To learn more about creating roadmaps, check out Free Product Roadmap Templates. Find information on what to include and customizable templates that you can download for free. 


Adding New Products to Your Portfolio

Many companies conduct their product portfolio management strategies as an arm of new product development (NPD). In analyzing products and their changing markets, NPD may take advantage of a growing market by rebranding or reimagining an existing product. As part of their innovation initiative, Kellogg’s used marketing and rebranding strategies to expand their reach in the cereal market to more adult consumers. Other strategies include introducing new versions or extensions of products or building entirely new products for emerging markets.

Questions to ask before initiating an NPD strategy include the following:

  • Is your business healthy and able to take on a new product?
  • Are there any natural extensions or improvements to your product line that you should consider?
  • Does the new product speak to your organization’s core business, will it expand the company into an adjacent market, or is this a brand new offering and market?
  • Do you have the expertise to design, build, and support the new product?
  • Do you require a new product portfolio manager to take a strategic view of the entire portfolio?
  • Is there a growing, level, or diminishing market for your new product?
  • Does the new product cannibalize your existing products?
  • Are you willing to let go of products that are not performing to focus on the new product?

Product Portfolio Management and Acquisitions

Product portfolio management helps identify both acquisition and divestiture opportunities. Acquisition strategy may take on three forms: entering new or rising markets, acquiring products that fit into the corporate strategy, or adding to a market you already dominate.

For example, in 2005, Procter & Gamble, a leader in women’s hair care and cosmetics, added Gillette to its line of men’s grooming products to their offerings with the idea that they could now market to an entire household. Just 10 years later, they took another critical look at their entire suite of products to divest those in lagging or flat markets. This allowed them to improve overall profitability while maintaining their position of market dominance.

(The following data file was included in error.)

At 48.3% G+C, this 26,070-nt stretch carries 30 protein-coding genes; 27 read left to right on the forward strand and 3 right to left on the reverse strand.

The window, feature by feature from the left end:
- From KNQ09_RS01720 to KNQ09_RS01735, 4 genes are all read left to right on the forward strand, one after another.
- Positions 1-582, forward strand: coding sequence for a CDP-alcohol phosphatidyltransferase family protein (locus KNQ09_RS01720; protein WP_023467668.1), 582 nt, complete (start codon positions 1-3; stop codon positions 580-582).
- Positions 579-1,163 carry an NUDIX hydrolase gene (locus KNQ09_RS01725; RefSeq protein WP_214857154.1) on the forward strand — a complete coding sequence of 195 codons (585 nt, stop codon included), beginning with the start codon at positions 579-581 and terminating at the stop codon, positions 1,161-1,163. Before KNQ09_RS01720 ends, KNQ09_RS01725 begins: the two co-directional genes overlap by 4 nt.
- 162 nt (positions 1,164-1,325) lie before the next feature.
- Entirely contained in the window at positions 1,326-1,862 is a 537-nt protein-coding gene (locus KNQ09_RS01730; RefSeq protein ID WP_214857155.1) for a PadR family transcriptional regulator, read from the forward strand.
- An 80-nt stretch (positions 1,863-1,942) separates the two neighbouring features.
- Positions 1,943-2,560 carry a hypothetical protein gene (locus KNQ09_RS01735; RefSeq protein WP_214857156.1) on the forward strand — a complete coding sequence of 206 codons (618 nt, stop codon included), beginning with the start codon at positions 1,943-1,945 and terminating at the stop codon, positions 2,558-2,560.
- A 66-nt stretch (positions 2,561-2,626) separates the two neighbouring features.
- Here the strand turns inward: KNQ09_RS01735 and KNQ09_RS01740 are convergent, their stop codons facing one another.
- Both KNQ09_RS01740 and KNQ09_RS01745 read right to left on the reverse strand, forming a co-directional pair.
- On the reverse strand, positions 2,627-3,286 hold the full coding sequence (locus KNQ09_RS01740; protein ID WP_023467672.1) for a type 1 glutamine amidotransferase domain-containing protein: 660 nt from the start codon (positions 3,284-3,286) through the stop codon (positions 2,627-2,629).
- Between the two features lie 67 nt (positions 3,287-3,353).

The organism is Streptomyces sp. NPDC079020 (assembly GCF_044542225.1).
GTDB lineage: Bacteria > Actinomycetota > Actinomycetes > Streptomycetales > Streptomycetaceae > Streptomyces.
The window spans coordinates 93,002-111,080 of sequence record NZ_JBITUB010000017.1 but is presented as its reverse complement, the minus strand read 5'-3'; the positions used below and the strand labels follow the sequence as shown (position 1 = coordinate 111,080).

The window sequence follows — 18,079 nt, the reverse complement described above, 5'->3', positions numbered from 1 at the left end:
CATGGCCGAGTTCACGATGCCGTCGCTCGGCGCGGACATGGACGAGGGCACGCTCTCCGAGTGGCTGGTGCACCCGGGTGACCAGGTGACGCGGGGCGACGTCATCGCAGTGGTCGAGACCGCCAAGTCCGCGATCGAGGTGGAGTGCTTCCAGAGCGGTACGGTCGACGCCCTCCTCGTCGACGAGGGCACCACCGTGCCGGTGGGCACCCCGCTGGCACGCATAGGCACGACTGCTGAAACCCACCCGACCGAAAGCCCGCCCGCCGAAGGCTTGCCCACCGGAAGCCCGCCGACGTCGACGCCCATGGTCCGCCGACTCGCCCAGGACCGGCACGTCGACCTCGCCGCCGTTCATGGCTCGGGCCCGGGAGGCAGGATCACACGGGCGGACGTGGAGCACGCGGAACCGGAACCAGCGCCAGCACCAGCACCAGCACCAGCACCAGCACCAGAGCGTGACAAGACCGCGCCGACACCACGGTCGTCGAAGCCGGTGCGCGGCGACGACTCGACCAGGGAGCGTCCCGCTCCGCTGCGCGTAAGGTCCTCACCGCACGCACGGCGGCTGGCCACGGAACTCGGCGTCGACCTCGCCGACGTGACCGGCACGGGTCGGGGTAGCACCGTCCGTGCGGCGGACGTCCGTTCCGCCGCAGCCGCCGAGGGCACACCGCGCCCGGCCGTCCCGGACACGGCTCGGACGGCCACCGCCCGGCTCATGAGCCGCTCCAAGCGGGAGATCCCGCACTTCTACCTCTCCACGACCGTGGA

The acquisition process can be lengthy and complex, involving a search for a target opportunity, engaging and evaluating the potential organizations, performing extensive financial, operational, and historical due diligence on the chosen acquisition, and finally integrating the solution into the company’s product portfolio. In order to increase the success of acquisitions, it’s important to involve the product portfolio management team throughout the process. Their expertise is critical to do the following:

  • Gain a full understanding of the potential acquisition product
  • Identify product weaknesses
  • Understand compatibility with current product strategy
  • Realize the complexity of integrations
  • Pinpoint profit opportunities
  • Involve/brief appropriate marketing/product teams who will develop the value proposition, positioning, and go to market strategy
  • Recognize potential impacts on the product roadmaps
  • Prioritize resources and investments

Product portfolio management strategies are an integral process for resource allocation, especially for companies with multiple product offerings. It is also vital for newer companies (that are poised for growth but have limited offerings) because it can help identify the markets of high or accelerating growth. Through roadmaps, scoring, matrix, and bubble graph views, product portfolio development strategies grant teams greater flexibility, which helps them find critical breakthrough opportunities while also mitigating some of the financial risks of new product development. It also identifies the products that provide the greatest areas of fiscal health for a company, the emerging markets with the highest potential for new growth, and those products that are a drain on the bottom line.